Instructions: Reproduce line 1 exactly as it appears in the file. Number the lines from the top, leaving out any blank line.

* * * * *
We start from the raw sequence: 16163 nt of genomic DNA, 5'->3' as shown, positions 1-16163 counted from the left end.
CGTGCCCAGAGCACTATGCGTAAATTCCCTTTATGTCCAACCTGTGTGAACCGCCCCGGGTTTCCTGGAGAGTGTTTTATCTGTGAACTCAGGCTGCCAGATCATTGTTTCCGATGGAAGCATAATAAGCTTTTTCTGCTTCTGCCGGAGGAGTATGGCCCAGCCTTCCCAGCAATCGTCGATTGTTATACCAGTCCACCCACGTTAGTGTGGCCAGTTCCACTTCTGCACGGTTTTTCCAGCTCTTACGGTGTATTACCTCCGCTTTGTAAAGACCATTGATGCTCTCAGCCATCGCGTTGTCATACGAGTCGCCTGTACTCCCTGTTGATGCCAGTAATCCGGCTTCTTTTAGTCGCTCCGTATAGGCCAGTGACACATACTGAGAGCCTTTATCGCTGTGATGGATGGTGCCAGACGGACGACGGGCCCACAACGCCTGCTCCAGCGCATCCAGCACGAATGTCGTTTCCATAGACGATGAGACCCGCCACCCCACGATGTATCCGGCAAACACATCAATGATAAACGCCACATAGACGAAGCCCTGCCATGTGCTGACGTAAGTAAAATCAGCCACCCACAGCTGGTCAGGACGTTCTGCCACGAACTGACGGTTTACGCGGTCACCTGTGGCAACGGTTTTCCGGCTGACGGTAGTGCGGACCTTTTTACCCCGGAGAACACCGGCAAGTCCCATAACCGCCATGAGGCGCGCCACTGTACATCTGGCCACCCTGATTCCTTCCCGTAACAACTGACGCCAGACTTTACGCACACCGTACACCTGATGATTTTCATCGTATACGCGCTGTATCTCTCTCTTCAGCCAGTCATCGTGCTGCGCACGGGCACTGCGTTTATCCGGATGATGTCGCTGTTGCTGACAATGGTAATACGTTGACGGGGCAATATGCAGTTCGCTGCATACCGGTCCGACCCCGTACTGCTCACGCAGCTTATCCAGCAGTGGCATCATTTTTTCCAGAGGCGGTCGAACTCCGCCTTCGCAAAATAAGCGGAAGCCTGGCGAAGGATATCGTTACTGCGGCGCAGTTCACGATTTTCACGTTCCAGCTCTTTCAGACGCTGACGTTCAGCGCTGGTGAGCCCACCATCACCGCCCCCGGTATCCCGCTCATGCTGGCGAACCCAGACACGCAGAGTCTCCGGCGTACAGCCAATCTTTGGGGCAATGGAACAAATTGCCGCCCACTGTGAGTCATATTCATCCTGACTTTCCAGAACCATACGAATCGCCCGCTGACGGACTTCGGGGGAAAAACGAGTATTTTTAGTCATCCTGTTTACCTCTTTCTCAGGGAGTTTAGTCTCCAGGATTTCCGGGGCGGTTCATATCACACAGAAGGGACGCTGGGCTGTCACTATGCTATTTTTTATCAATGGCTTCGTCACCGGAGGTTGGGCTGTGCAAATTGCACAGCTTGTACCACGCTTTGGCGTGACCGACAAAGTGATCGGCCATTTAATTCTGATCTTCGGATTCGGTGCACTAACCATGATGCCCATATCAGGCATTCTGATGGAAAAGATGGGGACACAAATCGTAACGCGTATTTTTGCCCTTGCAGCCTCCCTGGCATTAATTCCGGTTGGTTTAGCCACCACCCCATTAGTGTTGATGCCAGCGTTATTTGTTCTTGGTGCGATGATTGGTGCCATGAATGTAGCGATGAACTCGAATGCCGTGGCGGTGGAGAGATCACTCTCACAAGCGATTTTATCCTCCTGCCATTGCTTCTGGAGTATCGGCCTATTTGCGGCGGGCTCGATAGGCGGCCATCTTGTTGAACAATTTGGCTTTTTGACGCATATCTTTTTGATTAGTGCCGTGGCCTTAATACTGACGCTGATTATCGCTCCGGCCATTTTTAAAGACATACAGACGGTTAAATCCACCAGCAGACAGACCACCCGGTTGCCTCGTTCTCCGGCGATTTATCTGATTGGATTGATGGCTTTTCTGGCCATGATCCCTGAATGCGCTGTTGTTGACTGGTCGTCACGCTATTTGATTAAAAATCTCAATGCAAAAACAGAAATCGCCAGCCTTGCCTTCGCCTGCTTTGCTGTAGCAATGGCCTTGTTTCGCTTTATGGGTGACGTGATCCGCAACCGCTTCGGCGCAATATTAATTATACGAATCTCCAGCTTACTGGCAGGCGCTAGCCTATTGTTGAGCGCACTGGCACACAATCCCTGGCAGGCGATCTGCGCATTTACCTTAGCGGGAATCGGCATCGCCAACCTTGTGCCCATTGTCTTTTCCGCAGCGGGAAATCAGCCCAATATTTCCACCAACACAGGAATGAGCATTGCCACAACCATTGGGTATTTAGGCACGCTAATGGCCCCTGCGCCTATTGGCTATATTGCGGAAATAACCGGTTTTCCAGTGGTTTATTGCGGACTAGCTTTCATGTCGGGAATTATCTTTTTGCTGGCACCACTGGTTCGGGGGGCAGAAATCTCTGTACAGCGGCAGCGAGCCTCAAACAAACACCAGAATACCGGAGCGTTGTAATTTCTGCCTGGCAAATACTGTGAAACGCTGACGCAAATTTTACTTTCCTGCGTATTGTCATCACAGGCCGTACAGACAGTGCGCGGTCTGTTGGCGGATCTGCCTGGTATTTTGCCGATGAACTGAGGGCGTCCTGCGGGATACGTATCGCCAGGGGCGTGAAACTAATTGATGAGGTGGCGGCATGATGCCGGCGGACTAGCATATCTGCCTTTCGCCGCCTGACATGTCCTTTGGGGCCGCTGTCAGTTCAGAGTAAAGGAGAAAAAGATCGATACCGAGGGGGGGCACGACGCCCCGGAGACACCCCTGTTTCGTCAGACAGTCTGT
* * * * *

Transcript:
We start from the raw sequence: 16163 nt of genomic DNA, 5'->3' as shown, positions 1-16163 counted from the left end.